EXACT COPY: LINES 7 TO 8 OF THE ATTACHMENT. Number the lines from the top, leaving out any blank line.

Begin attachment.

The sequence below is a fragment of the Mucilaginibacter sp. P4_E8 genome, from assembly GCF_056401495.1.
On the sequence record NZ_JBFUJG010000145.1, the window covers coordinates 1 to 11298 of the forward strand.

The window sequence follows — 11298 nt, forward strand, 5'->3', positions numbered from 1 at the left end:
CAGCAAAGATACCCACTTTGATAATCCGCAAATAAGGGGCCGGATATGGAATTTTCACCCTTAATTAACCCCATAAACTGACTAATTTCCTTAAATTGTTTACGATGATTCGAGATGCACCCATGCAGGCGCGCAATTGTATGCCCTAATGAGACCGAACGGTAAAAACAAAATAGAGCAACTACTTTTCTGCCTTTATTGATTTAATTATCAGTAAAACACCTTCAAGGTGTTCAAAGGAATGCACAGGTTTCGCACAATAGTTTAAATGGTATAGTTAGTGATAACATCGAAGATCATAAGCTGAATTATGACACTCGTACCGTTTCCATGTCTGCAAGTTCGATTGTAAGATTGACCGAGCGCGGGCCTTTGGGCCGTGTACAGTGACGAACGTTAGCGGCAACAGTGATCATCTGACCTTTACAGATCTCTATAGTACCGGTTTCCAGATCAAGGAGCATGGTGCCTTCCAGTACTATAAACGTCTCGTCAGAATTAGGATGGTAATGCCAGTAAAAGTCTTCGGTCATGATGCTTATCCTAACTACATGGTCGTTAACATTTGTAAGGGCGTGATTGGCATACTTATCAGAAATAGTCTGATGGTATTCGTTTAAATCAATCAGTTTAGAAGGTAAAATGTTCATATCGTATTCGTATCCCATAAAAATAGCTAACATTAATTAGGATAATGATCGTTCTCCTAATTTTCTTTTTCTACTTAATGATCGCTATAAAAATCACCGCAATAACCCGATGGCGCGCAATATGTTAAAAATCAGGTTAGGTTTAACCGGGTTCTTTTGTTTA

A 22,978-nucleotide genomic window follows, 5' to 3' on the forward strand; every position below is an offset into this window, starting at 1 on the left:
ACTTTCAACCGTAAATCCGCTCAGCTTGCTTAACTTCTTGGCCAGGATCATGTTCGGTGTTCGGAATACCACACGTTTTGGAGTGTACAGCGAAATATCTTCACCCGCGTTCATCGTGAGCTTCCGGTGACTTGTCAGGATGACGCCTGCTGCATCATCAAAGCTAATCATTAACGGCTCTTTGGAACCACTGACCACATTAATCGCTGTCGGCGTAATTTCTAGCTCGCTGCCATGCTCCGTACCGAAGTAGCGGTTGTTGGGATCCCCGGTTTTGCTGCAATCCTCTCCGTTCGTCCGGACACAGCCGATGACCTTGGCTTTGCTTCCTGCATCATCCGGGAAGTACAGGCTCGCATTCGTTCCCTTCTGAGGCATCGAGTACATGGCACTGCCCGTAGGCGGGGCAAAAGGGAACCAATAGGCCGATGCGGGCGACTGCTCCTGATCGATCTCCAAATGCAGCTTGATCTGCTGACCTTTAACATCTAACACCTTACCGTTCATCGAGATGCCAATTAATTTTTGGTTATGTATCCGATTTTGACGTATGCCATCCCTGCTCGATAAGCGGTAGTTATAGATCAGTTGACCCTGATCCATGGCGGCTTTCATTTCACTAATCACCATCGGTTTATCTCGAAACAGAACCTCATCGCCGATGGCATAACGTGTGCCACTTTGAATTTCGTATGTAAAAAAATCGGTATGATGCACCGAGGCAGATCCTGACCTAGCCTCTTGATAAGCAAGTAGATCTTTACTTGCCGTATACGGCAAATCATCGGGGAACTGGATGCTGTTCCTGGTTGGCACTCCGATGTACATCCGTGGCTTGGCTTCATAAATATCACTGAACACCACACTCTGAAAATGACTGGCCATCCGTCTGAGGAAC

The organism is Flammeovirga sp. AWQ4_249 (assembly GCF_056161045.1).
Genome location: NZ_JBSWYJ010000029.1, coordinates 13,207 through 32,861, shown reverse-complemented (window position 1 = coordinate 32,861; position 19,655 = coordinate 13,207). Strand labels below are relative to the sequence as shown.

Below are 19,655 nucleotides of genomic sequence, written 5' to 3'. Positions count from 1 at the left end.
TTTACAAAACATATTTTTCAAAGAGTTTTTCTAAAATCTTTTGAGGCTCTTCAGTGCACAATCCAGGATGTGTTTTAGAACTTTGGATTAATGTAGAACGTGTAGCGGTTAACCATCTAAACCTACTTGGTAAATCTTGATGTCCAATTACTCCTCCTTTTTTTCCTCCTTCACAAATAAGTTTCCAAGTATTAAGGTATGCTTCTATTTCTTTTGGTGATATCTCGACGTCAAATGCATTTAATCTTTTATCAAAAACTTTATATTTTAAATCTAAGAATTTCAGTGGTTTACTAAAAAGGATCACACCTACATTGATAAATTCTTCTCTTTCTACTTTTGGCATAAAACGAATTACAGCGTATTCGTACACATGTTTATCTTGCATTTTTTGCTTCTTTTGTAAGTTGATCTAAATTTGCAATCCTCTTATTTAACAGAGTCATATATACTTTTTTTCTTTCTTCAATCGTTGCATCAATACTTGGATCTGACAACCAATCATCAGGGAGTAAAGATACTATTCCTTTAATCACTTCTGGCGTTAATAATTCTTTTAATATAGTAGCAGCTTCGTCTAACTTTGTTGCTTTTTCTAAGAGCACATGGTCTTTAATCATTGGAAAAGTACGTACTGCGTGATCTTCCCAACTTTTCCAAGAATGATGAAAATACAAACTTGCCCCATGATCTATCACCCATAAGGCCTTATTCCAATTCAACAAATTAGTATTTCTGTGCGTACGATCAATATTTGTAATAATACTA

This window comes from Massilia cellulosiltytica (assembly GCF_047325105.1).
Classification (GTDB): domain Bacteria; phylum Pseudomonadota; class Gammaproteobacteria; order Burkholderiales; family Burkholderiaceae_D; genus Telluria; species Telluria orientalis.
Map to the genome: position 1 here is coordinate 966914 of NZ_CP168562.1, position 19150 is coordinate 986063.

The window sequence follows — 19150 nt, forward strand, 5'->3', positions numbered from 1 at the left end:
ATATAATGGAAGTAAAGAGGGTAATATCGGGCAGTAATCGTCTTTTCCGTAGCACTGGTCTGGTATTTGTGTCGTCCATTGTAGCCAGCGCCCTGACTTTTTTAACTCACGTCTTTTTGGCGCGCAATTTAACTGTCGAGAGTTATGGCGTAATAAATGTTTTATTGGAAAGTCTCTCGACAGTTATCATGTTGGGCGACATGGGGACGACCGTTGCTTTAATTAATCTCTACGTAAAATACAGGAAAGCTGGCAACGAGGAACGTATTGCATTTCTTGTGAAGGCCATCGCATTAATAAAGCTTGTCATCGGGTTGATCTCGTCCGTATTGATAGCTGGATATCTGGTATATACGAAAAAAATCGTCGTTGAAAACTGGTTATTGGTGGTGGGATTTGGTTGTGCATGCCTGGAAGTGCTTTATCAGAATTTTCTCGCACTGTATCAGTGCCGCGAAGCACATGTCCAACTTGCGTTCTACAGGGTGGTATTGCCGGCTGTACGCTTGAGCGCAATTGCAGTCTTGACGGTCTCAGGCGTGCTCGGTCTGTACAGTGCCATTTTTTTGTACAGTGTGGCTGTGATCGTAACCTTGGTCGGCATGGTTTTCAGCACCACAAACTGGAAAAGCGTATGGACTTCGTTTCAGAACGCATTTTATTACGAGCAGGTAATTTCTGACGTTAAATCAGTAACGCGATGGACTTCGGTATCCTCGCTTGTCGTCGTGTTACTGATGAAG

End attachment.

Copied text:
The organism is Flammeovirga sp. AWQ4_249 (assembly GCF_056161045.1).
Genome location: NZ_JBSWYJ010000029.1, coordinates 13,207 through 32,861, shown reverse-complemented (window position 1 = coordinate 32,861; position 19,655 = coordinate 13,207). Strand labels below are relative to the sequence as shown.